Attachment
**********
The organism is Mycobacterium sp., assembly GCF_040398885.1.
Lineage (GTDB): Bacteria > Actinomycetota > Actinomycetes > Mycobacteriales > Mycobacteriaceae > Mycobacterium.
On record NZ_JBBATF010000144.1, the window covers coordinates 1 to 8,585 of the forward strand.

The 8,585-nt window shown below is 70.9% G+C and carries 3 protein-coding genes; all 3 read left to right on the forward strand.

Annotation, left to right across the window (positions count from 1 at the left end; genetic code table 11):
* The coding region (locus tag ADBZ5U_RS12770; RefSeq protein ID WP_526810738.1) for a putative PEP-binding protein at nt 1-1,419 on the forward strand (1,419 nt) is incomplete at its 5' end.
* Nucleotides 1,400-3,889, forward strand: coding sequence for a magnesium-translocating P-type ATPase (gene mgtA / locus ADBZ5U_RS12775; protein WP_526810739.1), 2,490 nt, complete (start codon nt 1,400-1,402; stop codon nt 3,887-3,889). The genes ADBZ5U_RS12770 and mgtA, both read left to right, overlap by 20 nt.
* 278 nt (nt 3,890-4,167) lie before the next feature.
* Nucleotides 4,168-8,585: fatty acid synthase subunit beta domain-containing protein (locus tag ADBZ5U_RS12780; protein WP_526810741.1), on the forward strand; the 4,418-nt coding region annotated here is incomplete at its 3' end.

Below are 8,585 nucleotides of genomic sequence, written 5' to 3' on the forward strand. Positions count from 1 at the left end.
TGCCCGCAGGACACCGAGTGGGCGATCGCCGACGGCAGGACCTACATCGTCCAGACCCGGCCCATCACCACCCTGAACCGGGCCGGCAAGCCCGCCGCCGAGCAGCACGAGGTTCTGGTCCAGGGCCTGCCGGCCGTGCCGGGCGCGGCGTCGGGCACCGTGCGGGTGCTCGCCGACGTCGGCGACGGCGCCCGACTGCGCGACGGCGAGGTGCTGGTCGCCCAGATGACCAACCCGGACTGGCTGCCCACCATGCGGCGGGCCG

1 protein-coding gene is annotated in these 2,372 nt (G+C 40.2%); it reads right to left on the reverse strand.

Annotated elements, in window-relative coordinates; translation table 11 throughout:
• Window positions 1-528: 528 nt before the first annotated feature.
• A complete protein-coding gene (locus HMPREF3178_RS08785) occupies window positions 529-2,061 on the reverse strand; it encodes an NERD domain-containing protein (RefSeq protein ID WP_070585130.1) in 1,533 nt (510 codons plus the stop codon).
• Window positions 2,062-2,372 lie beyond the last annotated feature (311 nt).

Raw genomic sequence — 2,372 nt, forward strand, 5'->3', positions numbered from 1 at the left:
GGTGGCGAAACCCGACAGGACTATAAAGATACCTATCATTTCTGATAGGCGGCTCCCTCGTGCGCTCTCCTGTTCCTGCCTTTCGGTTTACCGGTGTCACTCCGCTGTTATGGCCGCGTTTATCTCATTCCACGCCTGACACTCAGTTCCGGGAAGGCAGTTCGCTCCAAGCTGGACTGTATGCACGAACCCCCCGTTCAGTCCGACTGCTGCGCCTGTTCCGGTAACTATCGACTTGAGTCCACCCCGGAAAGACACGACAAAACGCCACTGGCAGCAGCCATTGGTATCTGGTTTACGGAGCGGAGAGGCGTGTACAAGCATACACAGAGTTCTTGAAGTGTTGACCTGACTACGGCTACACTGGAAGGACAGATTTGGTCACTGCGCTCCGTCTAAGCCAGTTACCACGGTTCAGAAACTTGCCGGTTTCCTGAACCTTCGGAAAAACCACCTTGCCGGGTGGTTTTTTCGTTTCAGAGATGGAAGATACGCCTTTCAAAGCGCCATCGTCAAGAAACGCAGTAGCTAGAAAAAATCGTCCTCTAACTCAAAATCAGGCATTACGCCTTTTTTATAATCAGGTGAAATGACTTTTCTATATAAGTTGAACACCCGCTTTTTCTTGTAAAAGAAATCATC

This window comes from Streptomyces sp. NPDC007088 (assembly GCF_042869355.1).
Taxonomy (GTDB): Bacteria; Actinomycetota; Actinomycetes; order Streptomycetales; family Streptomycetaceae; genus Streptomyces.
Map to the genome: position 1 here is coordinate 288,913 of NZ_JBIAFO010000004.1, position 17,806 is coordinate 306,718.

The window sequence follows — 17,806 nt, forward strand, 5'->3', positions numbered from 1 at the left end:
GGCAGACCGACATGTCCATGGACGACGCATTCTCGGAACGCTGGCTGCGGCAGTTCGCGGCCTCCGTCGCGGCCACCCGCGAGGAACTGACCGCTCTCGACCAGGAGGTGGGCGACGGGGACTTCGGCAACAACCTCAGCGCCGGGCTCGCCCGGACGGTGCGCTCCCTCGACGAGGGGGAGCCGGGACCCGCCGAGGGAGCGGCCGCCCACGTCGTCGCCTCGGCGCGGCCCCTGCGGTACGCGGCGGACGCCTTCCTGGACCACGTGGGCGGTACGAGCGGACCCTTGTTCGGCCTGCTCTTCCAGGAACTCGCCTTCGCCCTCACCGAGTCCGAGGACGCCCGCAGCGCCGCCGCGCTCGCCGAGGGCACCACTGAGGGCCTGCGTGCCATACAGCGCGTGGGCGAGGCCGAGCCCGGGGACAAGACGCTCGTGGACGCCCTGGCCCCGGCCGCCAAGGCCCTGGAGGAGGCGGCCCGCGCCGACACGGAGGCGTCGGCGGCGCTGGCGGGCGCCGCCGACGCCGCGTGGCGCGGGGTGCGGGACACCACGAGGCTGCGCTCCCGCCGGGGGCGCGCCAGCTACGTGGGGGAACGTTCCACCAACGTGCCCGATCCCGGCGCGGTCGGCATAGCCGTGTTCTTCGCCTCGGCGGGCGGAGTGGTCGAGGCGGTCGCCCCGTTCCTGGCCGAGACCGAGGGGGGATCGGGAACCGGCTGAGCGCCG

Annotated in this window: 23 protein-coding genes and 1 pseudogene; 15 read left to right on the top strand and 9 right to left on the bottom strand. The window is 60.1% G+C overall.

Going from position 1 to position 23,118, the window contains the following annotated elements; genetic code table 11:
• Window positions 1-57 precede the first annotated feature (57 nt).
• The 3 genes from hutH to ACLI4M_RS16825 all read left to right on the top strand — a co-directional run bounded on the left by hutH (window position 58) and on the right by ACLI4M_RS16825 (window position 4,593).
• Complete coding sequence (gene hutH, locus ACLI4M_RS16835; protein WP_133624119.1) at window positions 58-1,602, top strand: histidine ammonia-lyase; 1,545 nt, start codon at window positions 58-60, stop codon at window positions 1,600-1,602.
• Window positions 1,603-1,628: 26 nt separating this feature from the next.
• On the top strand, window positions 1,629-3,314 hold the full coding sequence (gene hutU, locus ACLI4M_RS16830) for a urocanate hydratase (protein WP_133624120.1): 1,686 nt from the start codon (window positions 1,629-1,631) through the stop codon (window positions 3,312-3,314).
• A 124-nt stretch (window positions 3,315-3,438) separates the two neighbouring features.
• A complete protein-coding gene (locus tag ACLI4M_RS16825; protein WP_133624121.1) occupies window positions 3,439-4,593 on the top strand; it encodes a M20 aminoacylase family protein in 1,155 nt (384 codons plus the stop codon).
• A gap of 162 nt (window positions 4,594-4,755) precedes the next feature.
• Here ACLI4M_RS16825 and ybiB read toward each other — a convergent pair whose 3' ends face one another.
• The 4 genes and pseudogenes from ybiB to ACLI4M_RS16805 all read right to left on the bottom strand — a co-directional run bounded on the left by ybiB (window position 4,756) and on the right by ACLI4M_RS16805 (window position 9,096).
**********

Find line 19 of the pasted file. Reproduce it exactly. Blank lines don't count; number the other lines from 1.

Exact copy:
This window comes from Streptomyces sp. NPDC007088 (assembly GCF_042869355.1).